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Fat fetishism is a sexual attraction directed towards overweight or obese people due primarily to their weight and size.[1][2]

A variety of fat fetishism is feed(er)ism or gaining, where sexual gratification is obtained not from the fat itself but from the process of gaining, or helping others gain, body fat. Fat fetishism also incorporates stuffing and padding, whereas the focus of arousal is on the sensations and properties of a real or simulated gain.[3]

As a subculture

The fat fetishism community has overlapped with body positivity and fat feminism movements. The National Association to Advance Fat Acceptance (NAAFA) has worked as an advocacy organization for fat people, but was partly formed to help male fat fetishists and other fat admirers (FAs) find fat women to date and have sex with.[4][5]

Fat fetishism as a community is predominately heterosexual, focusing on fat women and thinner men. Fat fetishism includes both real-life and internet communities. Fat fetishism practices and subcultures include internet porn; "gaining" and "feeding", which is involves eating to intentionally gain weight; and "squashing" which is sexual attraction to the idea of being crushed by a fat person or people.[4]

According to The Routledge Companion to Beauty Politics, "the gendered, raced, and classed power dynamics of many of these power dynamics often mirror, reinforce, and even exaggerate existing racial, gender, class, and sexual inequalities."[4] Sociologist Abigail C. Saguy has proposed that by objectifying women's weight, they are reinforcing the cultural importance of women's weight to their physical appearance, therefor also reinforcing gender inequality.[6][5]


Gainers and feedees are people who enjoy the fantasy or reality of gaining weight themselves. Encouragers and feeders enjoy the fantasy of helping someone else gain weight.[3] 'Gainer' and 'encourager' are common labels among gay men, while both straight men and women as well as lesbian women often identify as feeders and feedees.[7] Some prefer the term "feedism" over feederism, as it suggests a more equal relationship between the feeder and feedee.[3]

While gaining and feeding are often considered fetishes, many within the gainer and feederism communities report viewing them more as a lifestyle, identity or sexual orientation.[7]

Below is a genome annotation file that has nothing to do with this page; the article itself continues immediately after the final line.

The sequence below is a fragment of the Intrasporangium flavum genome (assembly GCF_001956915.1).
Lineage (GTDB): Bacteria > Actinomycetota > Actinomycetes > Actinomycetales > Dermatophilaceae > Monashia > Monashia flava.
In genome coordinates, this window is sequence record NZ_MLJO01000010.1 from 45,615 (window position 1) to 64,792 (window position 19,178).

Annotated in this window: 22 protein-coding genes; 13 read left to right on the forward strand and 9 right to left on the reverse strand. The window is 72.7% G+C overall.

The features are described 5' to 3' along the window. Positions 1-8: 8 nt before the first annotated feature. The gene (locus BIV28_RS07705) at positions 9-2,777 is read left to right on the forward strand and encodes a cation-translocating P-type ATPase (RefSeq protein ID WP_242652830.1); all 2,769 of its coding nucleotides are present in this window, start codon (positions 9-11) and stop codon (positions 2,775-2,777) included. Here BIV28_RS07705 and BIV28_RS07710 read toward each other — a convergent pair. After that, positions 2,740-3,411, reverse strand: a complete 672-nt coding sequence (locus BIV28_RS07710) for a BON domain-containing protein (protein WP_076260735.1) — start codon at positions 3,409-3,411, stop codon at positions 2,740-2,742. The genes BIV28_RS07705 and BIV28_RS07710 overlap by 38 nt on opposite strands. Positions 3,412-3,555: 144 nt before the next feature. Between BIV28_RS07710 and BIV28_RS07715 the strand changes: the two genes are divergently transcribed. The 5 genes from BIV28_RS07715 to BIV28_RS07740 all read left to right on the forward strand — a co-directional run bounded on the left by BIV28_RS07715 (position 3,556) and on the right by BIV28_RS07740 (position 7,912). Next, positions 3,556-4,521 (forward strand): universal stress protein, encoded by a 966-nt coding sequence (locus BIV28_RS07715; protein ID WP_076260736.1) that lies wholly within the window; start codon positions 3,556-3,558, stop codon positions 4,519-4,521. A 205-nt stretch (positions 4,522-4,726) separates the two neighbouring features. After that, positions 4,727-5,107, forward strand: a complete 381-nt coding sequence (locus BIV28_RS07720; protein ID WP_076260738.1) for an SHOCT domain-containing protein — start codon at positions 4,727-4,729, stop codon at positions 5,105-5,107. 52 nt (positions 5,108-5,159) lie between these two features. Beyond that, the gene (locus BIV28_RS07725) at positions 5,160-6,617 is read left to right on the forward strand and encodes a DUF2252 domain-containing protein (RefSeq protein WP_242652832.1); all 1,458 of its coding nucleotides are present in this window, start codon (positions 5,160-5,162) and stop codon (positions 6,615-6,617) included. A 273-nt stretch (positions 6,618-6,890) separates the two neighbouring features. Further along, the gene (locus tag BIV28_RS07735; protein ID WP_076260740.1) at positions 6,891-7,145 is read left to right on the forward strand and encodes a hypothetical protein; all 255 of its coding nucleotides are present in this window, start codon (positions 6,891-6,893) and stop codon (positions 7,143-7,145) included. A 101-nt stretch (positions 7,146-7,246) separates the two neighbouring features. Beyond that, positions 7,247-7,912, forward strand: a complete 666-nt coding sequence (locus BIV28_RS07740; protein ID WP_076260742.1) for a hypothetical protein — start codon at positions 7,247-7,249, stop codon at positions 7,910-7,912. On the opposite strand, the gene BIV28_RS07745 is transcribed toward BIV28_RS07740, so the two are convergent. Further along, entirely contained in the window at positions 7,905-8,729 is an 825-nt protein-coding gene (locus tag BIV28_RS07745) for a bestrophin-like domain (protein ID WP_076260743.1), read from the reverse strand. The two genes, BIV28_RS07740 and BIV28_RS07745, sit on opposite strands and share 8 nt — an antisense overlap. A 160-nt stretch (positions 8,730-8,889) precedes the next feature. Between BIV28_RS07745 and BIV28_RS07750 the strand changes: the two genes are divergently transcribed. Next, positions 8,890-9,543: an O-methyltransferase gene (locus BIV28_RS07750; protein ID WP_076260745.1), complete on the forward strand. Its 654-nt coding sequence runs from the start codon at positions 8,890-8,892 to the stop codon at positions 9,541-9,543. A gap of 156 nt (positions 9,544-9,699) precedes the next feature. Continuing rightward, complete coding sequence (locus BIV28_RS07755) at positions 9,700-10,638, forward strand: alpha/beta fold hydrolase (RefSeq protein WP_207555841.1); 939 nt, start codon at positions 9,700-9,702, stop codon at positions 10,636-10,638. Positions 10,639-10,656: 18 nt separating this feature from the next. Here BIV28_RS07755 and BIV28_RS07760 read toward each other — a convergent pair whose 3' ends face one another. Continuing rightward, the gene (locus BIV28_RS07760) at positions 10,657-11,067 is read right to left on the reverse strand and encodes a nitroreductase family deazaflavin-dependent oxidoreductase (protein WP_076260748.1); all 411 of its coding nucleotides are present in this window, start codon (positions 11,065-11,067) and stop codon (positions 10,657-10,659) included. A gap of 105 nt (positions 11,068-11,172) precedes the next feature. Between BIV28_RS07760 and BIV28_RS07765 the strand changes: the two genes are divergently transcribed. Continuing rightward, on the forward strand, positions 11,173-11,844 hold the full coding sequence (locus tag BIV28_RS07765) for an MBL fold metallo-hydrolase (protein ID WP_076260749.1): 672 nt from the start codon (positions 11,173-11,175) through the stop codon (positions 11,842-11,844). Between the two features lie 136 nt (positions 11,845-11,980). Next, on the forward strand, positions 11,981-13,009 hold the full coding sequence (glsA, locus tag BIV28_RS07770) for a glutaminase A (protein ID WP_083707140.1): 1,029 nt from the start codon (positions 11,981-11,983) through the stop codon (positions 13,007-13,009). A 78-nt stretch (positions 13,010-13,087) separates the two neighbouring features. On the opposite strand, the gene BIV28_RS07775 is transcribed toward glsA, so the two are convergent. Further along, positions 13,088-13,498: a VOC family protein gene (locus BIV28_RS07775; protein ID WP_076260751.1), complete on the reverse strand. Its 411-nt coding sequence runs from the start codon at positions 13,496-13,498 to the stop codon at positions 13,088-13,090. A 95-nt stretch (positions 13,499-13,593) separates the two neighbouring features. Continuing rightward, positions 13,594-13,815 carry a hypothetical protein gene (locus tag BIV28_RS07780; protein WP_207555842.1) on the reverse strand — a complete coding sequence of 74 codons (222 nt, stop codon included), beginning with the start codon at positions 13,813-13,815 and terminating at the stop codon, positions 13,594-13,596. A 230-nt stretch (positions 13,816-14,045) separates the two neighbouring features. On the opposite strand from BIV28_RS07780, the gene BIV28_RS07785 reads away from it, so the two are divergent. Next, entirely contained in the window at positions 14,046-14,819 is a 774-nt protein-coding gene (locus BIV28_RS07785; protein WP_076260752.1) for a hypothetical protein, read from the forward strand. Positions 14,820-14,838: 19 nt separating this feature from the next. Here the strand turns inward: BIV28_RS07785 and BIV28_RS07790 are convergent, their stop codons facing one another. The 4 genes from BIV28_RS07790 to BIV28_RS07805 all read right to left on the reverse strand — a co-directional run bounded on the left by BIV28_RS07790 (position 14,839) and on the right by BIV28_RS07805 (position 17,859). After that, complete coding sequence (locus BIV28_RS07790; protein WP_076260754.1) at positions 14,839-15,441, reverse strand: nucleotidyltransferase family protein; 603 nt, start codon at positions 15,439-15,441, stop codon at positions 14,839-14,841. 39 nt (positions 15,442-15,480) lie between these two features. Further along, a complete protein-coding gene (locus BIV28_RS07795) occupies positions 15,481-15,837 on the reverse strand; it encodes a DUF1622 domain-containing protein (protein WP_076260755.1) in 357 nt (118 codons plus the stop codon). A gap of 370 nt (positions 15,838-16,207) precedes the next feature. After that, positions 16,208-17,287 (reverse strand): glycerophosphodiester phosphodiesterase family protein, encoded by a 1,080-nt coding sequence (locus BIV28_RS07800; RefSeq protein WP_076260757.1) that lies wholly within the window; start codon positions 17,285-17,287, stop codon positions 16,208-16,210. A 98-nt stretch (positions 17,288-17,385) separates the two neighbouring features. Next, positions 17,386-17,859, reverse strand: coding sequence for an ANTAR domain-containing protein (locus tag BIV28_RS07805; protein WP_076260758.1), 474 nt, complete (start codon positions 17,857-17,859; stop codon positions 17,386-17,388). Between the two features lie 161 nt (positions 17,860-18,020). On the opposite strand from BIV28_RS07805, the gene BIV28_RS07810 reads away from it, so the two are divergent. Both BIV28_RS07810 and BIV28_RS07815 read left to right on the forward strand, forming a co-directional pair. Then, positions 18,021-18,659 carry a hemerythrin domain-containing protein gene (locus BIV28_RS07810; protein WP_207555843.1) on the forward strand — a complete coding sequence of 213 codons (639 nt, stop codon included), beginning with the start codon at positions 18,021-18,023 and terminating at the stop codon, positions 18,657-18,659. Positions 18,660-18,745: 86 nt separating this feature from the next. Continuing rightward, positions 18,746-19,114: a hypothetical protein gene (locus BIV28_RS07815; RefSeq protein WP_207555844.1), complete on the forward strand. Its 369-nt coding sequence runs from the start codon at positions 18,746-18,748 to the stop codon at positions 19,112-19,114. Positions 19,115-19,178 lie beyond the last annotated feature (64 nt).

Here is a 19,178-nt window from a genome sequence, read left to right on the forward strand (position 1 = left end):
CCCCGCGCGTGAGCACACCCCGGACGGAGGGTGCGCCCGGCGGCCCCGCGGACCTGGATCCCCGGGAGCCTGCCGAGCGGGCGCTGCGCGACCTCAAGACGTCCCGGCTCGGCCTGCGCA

Feederism is portrayed by media as a taboo or a niche interest.[3] Negative media portrayals include Feed, which is an example of non-consensual feederism. Research has shown that the overwhelming majority of feederism relationships are fully consensual and immobility is mostly kept as a fantasy for participants.[3]

The gay gainer community grew out of the Girth & Mirth movement in the '70s. By 1988 there were gainer-specific newsletters and in 1992, the first gainer event, called EncourageCon, was held in New Hope, Pennsylvania. In 1996, GainRWeb launched, the first website dedicated to gay men into weight gain.[8]

See also


  1. ^ Merkin, Daphne (22 August 2010). "The F Word". The New York Times.
  2. ^ Griffiths, Mark D. (30 June 2015). "The Fat Fetish, Explained". Psychology Today.
  3. ^ a b c d e Charles, Kathy and Palkowski, Michael (2015). Feederism Eating, Weight Gain and Sexual Pleasure.CS1 maint: multiple names: authors list (link)
  4. ^ a b c Pfeffer, Carla A. (2021). "17: Fat Activism and Beauty Politics". In Craig, Maxine Leeds (ed.). The Routledge companion to beauty politics. Abingdon, Oxon. ISBN 9781032043319. Retrieved 19 August 2021.
  5. ^ a b Saguy, Abigail C. (1 December 2002). "Sex, Inequality, and Ethnography: Response to Erich Goode". Qualitative Sociology. 25 (4): 549–556. doi:10.1023/A:1021071101130. S2CID 141282085.
  6. ^ Swami, V.; Tovée, M. J. (2009). "Big Beautiful Women: The Body Size Preferences of Male Fat Admirers". Journal of Sex Research. 46 (1): 89–96. CiteSeerX doi:10.1080/00224490802645302. PMID 19116865. S2CID 19149163.
  7. ^ a b Bestard, Alyshia (September 2008). "Feederism: an exploratory study into the stigma of erotic weight gain". University of Waterloo Thesis Paper: 27–28. OCLC 650872028.
  8. ^ Textor, Alex Robertson (July 1999). "Organization, Specialization, and Desires in the Big Men's Movement: Preliminary Research in the Study of Subculture-Formation" (PDF). International Journal of Sexuality and Gender Studies. 4 (3): 218–220. doi:10.1023/A:1023223013536. hdl:2027.42/44662. S2CID 55158491.


Further reading